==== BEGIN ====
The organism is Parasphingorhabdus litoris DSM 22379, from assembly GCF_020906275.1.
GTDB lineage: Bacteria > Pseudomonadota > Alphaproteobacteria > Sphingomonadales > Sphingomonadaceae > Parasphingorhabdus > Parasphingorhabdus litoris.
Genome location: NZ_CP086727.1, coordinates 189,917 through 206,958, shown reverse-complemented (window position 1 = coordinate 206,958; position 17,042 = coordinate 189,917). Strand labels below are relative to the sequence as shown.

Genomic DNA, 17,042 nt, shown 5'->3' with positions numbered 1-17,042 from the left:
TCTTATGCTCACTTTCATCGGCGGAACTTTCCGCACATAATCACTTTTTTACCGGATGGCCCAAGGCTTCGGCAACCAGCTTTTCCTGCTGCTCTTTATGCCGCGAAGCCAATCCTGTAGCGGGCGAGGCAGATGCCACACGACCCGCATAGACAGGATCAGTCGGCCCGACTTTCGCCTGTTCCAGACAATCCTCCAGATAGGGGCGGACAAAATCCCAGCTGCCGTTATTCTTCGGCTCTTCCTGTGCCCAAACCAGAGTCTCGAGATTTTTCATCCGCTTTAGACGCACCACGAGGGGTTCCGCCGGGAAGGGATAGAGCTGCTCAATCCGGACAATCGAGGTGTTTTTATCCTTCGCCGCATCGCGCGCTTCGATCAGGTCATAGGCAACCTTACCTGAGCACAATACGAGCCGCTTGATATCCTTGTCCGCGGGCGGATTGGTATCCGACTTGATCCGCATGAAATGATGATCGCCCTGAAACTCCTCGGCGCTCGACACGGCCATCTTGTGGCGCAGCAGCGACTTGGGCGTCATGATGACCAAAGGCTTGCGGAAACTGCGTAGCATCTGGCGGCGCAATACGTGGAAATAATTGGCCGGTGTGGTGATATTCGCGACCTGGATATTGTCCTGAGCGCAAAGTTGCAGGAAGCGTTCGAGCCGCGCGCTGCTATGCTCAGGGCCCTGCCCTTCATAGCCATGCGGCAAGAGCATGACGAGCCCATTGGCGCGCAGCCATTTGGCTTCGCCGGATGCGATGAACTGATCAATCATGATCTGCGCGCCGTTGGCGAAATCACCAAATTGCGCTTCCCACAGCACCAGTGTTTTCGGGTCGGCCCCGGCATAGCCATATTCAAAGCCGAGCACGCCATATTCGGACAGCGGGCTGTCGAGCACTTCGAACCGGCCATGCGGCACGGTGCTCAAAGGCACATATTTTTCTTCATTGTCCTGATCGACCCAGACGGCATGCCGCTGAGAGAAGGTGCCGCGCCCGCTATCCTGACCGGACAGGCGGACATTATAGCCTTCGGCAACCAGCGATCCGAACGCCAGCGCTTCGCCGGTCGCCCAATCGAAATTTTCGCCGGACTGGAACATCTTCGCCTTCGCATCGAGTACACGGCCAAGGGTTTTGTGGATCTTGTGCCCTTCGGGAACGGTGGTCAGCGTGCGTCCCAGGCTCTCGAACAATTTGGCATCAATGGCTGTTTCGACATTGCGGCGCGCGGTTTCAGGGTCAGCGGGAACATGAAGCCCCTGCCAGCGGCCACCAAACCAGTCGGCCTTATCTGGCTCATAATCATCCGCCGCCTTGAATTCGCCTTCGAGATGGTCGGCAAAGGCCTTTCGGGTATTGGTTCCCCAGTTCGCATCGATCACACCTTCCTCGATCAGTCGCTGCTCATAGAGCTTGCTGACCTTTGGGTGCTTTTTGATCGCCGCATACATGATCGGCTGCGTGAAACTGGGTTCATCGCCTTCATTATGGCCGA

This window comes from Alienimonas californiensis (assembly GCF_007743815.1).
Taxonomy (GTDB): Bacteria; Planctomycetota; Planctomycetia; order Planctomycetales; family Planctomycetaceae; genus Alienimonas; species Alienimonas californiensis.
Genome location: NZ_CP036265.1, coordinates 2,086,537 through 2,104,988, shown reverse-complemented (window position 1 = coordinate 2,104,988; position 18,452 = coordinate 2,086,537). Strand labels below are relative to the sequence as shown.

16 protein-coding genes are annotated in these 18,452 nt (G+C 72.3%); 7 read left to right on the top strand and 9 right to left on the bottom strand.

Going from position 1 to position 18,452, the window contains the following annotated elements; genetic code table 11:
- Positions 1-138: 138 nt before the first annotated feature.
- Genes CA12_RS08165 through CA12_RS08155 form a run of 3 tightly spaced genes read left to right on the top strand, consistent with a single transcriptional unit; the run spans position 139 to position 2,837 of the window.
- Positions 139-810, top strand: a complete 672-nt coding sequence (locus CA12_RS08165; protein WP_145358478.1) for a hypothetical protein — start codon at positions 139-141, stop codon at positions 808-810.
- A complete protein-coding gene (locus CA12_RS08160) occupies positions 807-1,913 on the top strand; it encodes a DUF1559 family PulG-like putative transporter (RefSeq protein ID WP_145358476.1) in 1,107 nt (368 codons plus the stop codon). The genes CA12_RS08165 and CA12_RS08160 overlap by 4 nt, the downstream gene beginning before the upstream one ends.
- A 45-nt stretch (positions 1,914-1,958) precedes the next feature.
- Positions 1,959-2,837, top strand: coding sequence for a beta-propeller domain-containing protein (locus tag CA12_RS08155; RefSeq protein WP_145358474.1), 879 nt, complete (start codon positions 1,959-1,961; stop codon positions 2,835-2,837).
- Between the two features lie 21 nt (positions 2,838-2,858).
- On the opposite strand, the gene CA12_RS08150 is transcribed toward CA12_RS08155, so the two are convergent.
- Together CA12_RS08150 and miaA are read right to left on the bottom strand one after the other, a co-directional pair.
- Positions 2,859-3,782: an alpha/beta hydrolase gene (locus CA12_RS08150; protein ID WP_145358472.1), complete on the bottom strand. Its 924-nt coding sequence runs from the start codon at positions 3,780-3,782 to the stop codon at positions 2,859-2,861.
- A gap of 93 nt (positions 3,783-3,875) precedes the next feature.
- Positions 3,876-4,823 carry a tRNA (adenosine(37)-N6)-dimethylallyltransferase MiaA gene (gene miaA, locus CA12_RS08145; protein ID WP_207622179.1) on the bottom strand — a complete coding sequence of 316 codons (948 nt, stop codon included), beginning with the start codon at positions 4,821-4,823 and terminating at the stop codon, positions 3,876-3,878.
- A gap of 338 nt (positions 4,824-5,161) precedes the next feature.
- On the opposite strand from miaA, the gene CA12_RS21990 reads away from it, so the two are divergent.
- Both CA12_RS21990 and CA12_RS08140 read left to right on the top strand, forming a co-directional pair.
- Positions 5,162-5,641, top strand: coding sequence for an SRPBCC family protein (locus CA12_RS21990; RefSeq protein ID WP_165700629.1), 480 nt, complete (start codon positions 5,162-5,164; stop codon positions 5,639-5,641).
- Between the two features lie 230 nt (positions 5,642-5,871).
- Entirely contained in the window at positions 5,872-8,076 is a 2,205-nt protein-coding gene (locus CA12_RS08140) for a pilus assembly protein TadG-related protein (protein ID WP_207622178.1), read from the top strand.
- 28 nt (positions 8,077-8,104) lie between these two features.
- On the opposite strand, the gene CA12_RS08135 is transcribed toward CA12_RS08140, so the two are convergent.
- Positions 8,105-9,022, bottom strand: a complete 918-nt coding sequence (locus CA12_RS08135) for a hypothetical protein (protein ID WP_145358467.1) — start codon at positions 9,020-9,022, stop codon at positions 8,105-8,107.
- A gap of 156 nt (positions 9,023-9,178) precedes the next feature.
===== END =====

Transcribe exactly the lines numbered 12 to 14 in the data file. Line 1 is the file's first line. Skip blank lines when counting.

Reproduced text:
- Genes CA12_RS08165 through CA12_RS08155 form a run of 3 tightly spaced genes read left to right on the top strand, consistent with a single transcriptional unit; the run spans position 139 to position 2,837 of the window.
- Positions 139-810, top strand: a complete 672-nt coding sequence (locus CA12_RS08165; protein WP_145358478.1) for a hypothetical protein — start codon at positions 139-141, stop codon at positions 808-810.
- A complete protein-coding gene (locus CA12_RS08160) occupies positions 807-1,913 on the top strand; it encodes a DUF1559 family PulG-like putative transporter (RefSeq protein ID WP_145358476.1) in 1,107 nt (368 codons plus the stop codon). The genes CA12_RS08165 and CA12_RS08160 overlap by 4 nt, the downstream gene beginning before the upstream one ends.